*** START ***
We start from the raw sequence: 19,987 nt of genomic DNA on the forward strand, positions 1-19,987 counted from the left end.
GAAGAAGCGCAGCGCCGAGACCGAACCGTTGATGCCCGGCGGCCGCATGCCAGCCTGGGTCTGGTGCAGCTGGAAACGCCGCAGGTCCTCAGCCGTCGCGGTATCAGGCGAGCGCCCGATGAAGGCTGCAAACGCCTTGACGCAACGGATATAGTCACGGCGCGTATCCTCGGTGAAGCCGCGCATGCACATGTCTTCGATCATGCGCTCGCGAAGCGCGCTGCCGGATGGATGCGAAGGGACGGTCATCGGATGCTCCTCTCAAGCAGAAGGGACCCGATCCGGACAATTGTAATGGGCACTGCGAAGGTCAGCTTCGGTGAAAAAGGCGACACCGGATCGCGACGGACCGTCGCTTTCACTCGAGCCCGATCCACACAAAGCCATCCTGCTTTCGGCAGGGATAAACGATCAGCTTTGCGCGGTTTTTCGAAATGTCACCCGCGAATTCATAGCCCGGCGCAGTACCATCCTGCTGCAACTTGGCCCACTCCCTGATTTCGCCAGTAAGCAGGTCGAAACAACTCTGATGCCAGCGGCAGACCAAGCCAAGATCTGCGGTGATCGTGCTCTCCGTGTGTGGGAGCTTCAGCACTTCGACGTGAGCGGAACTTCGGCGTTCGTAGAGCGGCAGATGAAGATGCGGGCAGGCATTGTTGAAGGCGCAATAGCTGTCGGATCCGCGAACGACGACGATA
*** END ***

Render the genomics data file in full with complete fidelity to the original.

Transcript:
We start from the raw sequence: 19,987 nt of genomic DNA on the forward strand, positions 1-19,987 counted from the left end.
GAAGAAGCGCAGCGCCGAGACCGAACCGTTGATGCCCGGCGGCCGCATGCCAGCCTGGGTCTGGTGCAGCTGGAAACGCCGCAGGTCCTCAGCCGTCGCGGTATCAGGCGAGCGCCCGATGAAGGCTGCAAACGCCTTGACGCAACGGATATAGTCACGGCGCGTATCCTCGGTGAAGCCGCGCATGCACATGTCTTCGATCATGCGCTCGCGAAGCGCGCTGCCGGATGGATGCGAAGGGACGGTCATCGGATGCTCCTCTCAAGCAGAAGGGACCCGATCCGGACAATTGTAATGGGCACTGCGAAGGTCAGCTTCGGTGAAAAAGGCGACACCGGATCGCGACGGACCGTCGCTTTCACTCGAGCCCGATCCACACAAAGCCATCCTGCTTTCGGCAGGGATAAACGATCAGCTTTGCGCGGTTTTTCGAAATGTCACCCGCGAATTCATAGCCCGGCGCAGTACCATCCTGCTGCAACTTGGCCCACTCCCTGATTTCGCCAGTAAGCAGGTCGAAACAACTCTGATGCCAGCGGCAGACCAAGCCAAGATCTGCGGTGATCGTGCTCTCCGTGTGTGGGAGCTTCAGCACTTCGACGTGAGCGGAACTTCGGCGTTCGTAGAGCGGCAGATGAAGATGCGGGCAGGCATTGTTGAAGGCGCAATAGCTGTCGGATCCGCGAACGACGACGATA